Moment/Experience in the Hallway

I wish I would have reread the introduction to House of Leaves about halfway through the novel instead of after I completed the book; as noted in class, Johnny’s initial comments certainly give the reader an insightful gander towards what the reader is to expect in the oft-confusing pages to come.
It’s with this knowledge in mind that I reexamined the hallways of the Navidson Record. Of course, these hallways are not necessarily physical, tangible objects—whatever you perceive them to be in a optical sense is rather irrelevant. It doesn’t really matter.
It is evident that Navidson is searching for a finite, certain, incontroversial truth. One which cannot be refuted: solid, proven fact. Instead he, and Johnny and us, too, are taken a lovely ride through these endless, black, ever-changing hallways.
I’d like to take this concept on quite literally, as much as that seems to haunt those who study literature. Navidson wants truth, but, alas—yes, of course it must be this way—there is no truth, no end, no established certitude. It seems mind-boggling, but it really isn’t.
The hallway is free-form and shifting upon Navidson’s first excursion; his disorientation in the darkness and, perhaps most importantly, his novelty upon this first visit corrupts his understanding of the hallway. When he attempts to return home, it has changed. With each door and each new hall, he hopes to find his origin. The origin of his excursion has now become the answer he seeks, but even that proves difficult to find.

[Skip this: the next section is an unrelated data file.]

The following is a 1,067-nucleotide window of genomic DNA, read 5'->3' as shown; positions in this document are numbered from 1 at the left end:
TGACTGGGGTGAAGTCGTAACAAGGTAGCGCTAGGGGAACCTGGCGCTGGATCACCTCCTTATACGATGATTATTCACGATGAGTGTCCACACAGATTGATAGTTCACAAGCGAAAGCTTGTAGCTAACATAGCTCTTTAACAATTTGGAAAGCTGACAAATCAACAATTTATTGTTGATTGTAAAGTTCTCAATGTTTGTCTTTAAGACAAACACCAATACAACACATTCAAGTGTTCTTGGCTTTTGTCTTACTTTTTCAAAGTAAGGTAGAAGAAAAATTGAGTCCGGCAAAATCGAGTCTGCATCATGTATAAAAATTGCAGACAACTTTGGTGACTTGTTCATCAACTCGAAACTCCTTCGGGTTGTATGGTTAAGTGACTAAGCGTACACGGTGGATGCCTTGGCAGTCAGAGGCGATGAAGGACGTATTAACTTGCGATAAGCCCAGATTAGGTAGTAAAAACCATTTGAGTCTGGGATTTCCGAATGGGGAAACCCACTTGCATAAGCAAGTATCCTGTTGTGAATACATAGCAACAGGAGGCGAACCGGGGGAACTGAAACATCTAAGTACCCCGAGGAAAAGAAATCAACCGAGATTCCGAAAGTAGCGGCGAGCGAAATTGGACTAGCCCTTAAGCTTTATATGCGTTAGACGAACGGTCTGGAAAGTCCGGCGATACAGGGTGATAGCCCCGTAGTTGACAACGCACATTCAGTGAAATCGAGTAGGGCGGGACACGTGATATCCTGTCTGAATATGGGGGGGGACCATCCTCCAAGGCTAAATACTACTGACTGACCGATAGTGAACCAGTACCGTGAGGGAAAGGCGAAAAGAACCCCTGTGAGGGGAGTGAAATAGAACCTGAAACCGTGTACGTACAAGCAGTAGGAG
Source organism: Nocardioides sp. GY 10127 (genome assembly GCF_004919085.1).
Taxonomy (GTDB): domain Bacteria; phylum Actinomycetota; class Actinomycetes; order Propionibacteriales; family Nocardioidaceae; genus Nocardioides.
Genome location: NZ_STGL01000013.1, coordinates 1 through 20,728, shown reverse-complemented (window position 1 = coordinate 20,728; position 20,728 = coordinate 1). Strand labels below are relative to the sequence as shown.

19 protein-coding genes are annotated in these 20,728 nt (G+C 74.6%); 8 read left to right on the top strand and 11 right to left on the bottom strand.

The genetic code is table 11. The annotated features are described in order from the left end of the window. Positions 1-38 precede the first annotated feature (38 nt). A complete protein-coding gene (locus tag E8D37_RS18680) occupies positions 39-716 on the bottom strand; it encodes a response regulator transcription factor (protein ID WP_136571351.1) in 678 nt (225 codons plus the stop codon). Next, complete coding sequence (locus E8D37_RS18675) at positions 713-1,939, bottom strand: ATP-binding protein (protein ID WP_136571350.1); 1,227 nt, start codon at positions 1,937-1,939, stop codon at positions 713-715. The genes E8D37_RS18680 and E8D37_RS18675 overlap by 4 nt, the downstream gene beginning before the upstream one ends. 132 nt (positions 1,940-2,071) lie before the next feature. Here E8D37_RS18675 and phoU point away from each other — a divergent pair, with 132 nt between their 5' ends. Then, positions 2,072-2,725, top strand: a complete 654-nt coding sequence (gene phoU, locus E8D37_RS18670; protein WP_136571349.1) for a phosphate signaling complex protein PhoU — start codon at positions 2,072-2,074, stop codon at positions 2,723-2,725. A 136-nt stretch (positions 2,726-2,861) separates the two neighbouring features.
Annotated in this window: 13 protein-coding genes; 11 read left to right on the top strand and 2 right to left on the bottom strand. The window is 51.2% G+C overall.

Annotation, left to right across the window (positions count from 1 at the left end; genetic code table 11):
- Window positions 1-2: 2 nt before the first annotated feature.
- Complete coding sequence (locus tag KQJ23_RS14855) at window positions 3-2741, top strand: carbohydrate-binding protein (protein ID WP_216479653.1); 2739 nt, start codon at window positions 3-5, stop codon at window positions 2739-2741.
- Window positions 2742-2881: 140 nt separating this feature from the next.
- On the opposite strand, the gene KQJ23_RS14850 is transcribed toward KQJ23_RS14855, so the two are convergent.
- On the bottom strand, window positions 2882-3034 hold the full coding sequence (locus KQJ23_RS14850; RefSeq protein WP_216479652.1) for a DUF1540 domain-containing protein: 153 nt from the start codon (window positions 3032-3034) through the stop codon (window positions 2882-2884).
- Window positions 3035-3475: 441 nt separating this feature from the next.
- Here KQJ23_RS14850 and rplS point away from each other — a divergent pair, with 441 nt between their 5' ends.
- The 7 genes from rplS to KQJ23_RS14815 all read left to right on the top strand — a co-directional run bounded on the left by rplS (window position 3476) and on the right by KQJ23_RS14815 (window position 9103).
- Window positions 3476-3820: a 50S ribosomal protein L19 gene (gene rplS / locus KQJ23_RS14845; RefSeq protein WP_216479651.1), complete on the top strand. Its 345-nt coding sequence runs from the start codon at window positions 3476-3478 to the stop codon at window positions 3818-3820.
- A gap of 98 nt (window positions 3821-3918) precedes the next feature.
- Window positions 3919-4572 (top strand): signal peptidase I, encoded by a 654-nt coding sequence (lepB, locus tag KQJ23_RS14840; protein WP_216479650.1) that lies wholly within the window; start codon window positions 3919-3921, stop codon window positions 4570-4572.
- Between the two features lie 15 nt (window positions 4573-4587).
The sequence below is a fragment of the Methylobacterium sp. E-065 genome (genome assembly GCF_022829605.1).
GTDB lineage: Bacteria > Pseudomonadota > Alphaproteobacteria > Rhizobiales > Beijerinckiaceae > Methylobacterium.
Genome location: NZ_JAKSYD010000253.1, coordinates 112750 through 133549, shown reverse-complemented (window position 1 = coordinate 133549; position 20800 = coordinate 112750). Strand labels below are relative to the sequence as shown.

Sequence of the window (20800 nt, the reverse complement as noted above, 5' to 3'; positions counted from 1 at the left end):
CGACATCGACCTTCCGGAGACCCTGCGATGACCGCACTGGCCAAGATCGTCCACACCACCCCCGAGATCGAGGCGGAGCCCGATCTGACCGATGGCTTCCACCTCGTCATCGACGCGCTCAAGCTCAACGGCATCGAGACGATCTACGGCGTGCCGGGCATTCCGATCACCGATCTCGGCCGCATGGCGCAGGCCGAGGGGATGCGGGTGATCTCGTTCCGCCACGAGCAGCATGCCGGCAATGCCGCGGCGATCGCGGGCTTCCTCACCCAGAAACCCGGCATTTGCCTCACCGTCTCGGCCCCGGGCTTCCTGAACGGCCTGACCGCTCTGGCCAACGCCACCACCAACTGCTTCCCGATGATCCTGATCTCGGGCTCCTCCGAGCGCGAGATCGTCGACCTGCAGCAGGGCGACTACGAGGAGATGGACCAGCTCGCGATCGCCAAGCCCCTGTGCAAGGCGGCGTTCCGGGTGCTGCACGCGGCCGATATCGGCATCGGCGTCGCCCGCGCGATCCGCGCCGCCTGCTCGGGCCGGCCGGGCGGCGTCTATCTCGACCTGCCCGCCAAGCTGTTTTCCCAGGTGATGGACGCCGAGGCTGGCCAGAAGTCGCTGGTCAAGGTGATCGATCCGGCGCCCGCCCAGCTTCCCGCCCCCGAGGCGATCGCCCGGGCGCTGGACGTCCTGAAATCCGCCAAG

After this visit first, short visit Navidson sketches out a rough blueprint for Holloway & Co. of the initial makeup of the unknown area. The closet has taken on a shape for the first time.
Holloway and his gang’s first trip seems to follow a similar pattern for a spell. They find the Great Hall, which Navidson documented for them rather confidently, but upon further exploration the trio come across the massive, stretching stairwell. Again, the hallway has evolved. This, as we know, is the one constant of the hallway: it is always changing. Again and again and again, the hallways shifts. Certain aspects, rooms, or corridors have become partially static—embedded in the adventurers’ collective memories—but they expand or dwindle with trip.
What changes between one visit and the next? Is it the hallway really shifting?
Nothing, as far as we know, actually changes the hallway. When the players are back inside the rest of the home, the hallway seems static. Even the beginning of the hall is consistent from visit to visit. It is only when one is inside that the shifts occur.
This is experience. There is no static, there is no constant—these things are not real, just illusory concepts that attempt to pinpoint any certain place in time. Something finite. An end. But the mere fact that one is constantly experiencing…this fluffy concept of the present…is not real, for there is no present and each conception of that 1/1000000000000000000000000000000000000 of a second that we conceive to be the present is wholly, completely and undeniably based on the 1/1000000000000000000000000000000000000 of a second before it and on and on and on until that answer, even when one thinks they have found it, has shifted so many times that it is a rather unrecognizable darkness.

-Steve Whisler

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~ by PDG on March 22, 2010.

 
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